Published: June 5, 2018
Review by R. Scudder Smith, Catalog Photos Courtesy Morphy Auctions
DENVER, PENN. – Pat and Jim Kelley are collectors of many things, such as art glass, fine linens and fabrics, and things that caught their eyes, but the avenue of collecting that they are best known for is antique dolls. Their collection of French bobéches and German character children, close to 100 lots, got Morphy’s toy and doll auction off to a fine start on May 16, a sale with 847 lots that brought in $794,000. Bidders were spread out, with about 35 people in-house, close to 300 internet bidders and 41 phone bidders.
Early in the sale, a two-faced Googly soldier, 9 inches tall, with one side resembling a Turkish soldier, and the other with a green rimmed hat is most likely French. All of these dolls are hard to find, but this is the hardest of all in the series. With a high estimate of $1,200, it sold for $2,304. A few lots later, a petite Bru smiling fashion doll, 12 inches tall, sold for $2,214, close to the high estimate. This doll has tiny, blue glass eyes, a defined nose and the hint of a smile on her lips. Her shoes are made of off-white silk with flat soles, and all the underwear is antique.
A bid of $3,300 won a nice fashion doll with wooden articulated body, 16 inches tall, with Barrois-like qualities. The doll has cornflower blue glass eyes, pierced ears and a closed mouth with slight smiling expression. A French Vichy automaton schoolboy with dunce cap, 29½ inches tall, sold just under the high estimate for $5,535. This musical automaton dates from the late Nineteenth Century and depicts a young male student seated on top of his school desk with a school lesson in his left hand.
A selection of still banks included the Black Pool Tower, cast iron, excellent condition, for $154; the Empire State Savings Building in original condition, 11 by 6¾ inches, brought $352; and a cast iron Cincinnati Battleship, 10 inches long, original paint, went for $1,353.
A large selection of mechanical banks followed with a cast iron Atlas bank in working condition selling within estimate for $2,768, and the popular Jonah and The Whale by Shapard Hardware Co., also fell within estimate for $1,260.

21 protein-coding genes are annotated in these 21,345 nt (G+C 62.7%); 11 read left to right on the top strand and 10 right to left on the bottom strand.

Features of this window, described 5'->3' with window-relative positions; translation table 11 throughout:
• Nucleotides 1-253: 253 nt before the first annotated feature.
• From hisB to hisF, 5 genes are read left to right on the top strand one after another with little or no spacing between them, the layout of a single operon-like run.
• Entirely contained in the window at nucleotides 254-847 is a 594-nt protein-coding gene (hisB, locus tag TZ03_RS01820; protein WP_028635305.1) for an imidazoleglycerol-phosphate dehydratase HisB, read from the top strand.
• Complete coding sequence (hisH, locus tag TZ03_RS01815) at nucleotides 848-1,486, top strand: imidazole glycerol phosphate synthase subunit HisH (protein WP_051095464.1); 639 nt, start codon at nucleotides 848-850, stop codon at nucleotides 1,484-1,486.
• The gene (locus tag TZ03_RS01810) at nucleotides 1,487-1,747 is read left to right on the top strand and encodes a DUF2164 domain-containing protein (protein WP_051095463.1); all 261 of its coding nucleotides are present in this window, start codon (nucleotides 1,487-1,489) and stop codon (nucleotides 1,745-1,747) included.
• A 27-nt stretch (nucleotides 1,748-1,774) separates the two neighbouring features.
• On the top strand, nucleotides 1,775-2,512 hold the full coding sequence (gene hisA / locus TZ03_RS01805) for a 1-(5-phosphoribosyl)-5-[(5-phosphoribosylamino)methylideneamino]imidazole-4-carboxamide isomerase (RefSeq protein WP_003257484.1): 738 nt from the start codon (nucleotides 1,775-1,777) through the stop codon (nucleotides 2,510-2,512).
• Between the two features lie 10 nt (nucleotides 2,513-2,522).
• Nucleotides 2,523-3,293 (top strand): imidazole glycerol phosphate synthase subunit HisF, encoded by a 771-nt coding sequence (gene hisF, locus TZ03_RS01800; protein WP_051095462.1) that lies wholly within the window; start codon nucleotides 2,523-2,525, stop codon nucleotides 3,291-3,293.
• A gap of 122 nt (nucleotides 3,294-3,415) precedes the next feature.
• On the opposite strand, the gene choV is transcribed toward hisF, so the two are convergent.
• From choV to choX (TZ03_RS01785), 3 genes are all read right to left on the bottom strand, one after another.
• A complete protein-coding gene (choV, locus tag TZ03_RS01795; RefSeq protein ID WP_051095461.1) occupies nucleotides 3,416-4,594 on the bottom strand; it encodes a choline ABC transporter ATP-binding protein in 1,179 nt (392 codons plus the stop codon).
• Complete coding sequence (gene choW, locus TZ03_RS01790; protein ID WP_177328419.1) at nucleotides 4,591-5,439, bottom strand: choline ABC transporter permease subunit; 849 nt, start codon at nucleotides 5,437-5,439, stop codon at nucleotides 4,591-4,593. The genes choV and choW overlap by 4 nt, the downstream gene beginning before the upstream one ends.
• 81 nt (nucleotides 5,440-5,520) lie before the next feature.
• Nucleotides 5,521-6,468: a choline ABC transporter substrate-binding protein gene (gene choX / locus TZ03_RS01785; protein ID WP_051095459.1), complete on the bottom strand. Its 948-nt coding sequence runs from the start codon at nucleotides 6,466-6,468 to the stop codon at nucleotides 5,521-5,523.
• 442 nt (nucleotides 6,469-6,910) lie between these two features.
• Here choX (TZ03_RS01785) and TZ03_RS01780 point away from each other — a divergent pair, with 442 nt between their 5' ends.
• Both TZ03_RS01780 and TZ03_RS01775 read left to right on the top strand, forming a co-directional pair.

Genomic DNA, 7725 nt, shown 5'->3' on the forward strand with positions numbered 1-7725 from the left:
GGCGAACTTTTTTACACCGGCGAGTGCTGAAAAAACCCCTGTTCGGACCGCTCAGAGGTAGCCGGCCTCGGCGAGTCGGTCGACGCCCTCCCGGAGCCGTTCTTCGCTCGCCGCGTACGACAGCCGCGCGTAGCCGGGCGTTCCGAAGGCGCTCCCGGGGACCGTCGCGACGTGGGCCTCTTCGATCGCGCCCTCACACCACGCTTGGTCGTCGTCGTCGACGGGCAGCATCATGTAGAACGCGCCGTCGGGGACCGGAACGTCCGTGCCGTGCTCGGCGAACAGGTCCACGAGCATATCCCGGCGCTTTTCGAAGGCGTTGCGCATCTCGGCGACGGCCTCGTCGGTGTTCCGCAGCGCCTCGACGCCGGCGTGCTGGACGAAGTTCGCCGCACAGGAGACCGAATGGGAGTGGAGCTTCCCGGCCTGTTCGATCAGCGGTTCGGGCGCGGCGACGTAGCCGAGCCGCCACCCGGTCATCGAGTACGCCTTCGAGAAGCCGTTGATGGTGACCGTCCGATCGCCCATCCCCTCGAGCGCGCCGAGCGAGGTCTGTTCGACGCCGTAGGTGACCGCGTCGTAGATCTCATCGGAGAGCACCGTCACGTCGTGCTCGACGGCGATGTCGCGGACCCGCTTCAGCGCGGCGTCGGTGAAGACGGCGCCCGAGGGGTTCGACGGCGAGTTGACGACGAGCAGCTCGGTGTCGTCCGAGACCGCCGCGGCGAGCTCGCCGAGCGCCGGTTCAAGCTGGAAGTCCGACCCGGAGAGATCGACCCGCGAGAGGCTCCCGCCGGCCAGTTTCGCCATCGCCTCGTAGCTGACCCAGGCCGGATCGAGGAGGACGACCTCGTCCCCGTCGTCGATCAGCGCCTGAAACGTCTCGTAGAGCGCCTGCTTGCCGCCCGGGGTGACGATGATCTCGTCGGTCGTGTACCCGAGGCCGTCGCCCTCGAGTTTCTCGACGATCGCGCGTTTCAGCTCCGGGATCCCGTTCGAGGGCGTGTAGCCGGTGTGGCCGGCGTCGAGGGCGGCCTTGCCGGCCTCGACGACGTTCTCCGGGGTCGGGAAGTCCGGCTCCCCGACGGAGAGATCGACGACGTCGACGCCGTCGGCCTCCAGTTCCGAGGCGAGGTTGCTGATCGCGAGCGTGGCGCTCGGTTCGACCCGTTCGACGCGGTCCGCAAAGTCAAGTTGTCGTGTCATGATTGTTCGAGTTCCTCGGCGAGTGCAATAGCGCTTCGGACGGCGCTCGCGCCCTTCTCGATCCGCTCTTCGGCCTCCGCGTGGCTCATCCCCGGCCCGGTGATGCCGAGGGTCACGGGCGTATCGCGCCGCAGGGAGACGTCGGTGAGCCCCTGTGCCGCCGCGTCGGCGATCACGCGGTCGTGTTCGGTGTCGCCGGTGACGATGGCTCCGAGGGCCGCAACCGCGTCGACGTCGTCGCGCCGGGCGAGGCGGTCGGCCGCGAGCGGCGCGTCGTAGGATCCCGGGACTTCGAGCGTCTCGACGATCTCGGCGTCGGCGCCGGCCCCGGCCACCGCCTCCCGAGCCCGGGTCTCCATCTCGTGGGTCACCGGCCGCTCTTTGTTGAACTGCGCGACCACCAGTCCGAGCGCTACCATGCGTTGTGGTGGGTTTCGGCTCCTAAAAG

J&E Stevens produced many banks, including the Darktown Battery mechanical bank that sold for $2,040, while towards the end of the banks a Hoop-La mechanical bank in excellent-plus condition by Harper, London, brought $1,476.
Cast iron toys included many horse-drawn examples, including a ladder wagon, American made, probably Kenton, 29 inches long, with three articulated horses pulling the wagon. This toy has drivers front and back, three wooden ladders, and the wagon is painted blue. It went for $800, over estimate. Several lots later a large cast iron Shimer Police Wagon went for $2,214, within estimate. Measuring 19 by 5 inches, it is one of the largest horse-drawn cast iron wagons made by William Shimer & Son.
Due to the vast number of cast iron doorstops and bookends in the sale, grouping was the logical answer or the auction might still be in progress. A group of six cats in various positions went for $252, eight frog doorstops sold for $275, 11 basket of flowers doorstops brought $352, and 11 elephants, both bookends and doorstops, $224.
Selling for $2,400, twice the high estimate, was lot 344, a German Lehmann tin flywheel man going to the fair toy, with box, dating from the late Nineteenth Century. This toy is all original, including the fan marked 1889 on the front. Except for a couple of spots of paint loss, the toy is in excellent condition.
A lot of two early German hand-painted steam attachment toys include a woman at a well with a bird and donkey, and the second is a scene of four men sitting at a table drinking. Listed in very good condition, the lot sold for $1,968, over twice the high estimate.
An early French Mignot circus set, with the original box with a label on front that says “Fabrique Francaise, Paris,” includes several lead and composition figures in front of a circus audience backdrop. There is a three-piece band, with conductor on top. It went over the high estimate, selling for $1,280. Another circus-related lot is an unusual hand-carved wooden folk art circus display that includes wagons, sideshow performers, horses and patrons. It is accompanied by an article about the maker, Verne C. Fortney, a retired Pennsylvania mailman from Tyrone, Penn. The lot sold for $1,408, within $100 of the high estimate. A bid of $3,690 took the Japanese tin litho friction spacemobile and pilot toy, with box and in excellent condition. The original 98-cent price tag was still attached.
A lot of five friction and windup Flintstone toys and memorabilia, including three with the original boxes, sold well over the $900 high estimate at $3,383. Among the toys in this lot were a Hanna Barbera Marx Barney Rubble in an auto, a Marx windup Barney Rubble riding Dino and a Flintstone Flivver with Fred driving. In near mint condition was a vintage Nos Norfolk & Western engineer’s denim jacket that appears never to have been worn. It brought $4,480, well over the $1,500 high estimate.
Among the many lots being sold from the Ray Bentley collection is a brass model of an MS Stewart tank in case, done with many details, near mint, that went for $7,995, well over the $1,800 high estimate. More than 200 lots of railroad pieces from the Bentley collection closed out the auction, including a live-steam 440 locomotive and tender, near mint condition, that sold for $4,160, more than the $1,500 high estimate.
Prices given with buyer’s premium as reported by the auction house.
Morphy’s next sale of toys, dolls and figural cast iron will be conducted September 12-13. For information, 877-968-8880 or www.morphyauctions.com.
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